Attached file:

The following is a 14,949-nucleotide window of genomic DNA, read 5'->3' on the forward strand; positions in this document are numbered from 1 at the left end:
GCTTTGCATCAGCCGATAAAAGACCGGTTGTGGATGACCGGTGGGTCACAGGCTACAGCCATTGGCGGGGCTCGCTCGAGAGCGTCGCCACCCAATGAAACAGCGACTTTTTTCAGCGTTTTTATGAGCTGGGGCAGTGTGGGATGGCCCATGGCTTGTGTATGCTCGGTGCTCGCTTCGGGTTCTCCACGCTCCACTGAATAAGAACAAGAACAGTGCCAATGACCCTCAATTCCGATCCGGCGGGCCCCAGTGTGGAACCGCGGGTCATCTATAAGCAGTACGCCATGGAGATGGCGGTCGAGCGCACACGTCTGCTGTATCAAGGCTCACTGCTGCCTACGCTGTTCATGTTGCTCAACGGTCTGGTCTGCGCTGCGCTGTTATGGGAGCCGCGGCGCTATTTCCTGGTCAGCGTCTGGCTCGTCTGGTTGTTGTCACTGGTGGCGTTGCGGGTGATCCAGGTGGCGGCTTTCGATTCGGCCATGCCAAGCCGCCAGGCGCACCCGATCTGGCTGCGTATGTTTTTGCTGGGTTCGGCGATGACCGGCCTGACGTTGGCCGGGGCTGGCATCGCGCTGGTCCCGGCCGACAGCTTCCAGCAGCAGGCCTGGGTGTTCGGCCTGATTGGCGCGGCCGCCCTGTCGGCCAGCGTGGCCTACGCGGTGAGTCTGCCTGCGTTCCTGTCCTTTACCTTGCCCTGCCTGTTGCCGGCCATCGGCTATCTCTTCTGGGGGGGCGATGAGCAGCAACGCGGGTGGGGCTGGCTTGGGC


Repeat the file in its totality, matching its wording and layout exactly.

The following is a 14,949-nucleotide window of genomic DNA, read 5'->3' on the forward strand; positions in this document are numbered from 1 at the left end:
GCTTTGCATCAGCCGATAAAAGACCGGTTGTGGATGACCGGTGGGTCACAGGCTACAGCCATTGGCGGGGCTCGCTCGAGAGCGTCGCCACCCAATGAAACAGCGACTTTTTTCAGCGTTTTTATGAGCTGGGGCAGTGTGGGATGGCCCATGGCTTGTGTATGCTCGGTGCTCGCTTCGGGTTCTCCACGCTCCACTGAATAAGAACAAGAACAGTGCCAATGACCCTCAATTCCGATCCGGCGGGCCCCAGTGTGGAACCGCGGGTCATCTATAAGCAGTACGCCATGGAGATGGCGGTCGAGCGCACACGTCTGCTGTATCAAGGCTCACTGCTGCCTACGCTGTTCATGTTGCTCAACGGTCTGGTCTGCGCTGCGCTGTTATGGGAGCCGCGGCGCTATTTCCTGGTCAGCGTCTGGCTCGTCTGGTTGTTGTCACTGGTGGCGTTGCGGGTGATCCAGGTGGCGGCTTTCGATTCGGCCATGCCAAGCCGCCAGGCGCACCCGATCTGGCTGCGTATGTTTTTGCTGGGTTCGGCGATGACCGGCCTGACGTTGGCCGGGGCTGGCATCGCGCTGGTCCCGGCCGACAGCTTCCAGCAGCAGGCCTGGGTGTTCGGCCTGATTGGCGCGGCCGCCCTGTCGGCCAGCGTGGCCTACGCGGTGAGTCTGCCTGCGTTCCTGTCCTTTACCTTGCCCTGCCTGTTGCCGGCCATCGGCTATCTCTTCTGGGGGGGCGATGAGCAGCAACGCGGGTGGGGCTGGCTTGGGC